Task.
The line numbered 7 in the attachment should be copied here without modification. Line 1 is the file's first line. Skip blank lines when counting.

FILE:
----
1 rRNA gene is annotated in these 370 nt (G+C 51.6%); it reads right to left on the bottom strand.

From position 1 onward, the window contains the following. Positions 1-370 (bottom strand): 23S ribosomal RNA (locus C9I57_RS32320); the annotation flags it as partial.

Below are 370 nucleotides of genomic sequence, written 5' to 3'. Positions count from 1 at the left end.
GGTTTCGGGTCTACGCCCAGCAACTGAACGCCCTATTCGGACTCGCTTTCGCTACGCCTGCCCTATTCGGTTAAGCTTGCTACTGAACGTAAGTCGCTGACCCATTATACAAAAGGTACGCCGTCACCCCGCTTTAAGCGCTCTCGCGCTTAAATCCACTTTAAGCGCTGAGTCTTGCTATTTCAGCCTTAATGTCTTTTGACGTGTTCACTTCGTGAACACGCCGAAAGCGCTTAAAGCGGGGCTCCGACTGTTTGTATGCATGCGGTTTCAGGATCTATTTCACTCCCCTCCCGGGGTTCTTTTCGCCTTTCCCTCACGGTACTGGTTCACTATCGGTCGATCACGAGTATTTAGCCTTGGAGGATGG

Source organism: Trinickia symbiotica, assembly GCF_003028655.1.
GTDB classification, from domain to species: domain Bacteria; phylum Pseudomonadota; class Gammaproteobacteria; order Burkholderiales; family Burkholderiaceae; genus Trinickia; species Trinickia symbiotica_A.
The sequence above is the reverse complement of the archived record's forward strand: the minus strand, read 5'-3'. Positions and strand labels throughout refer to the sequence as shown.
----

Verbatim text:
The sequence above is the reverse complement of the archived record's forward strand: the minus strand, read 5'-3'. Positions and strand labels throughout refer to the sequence as shown.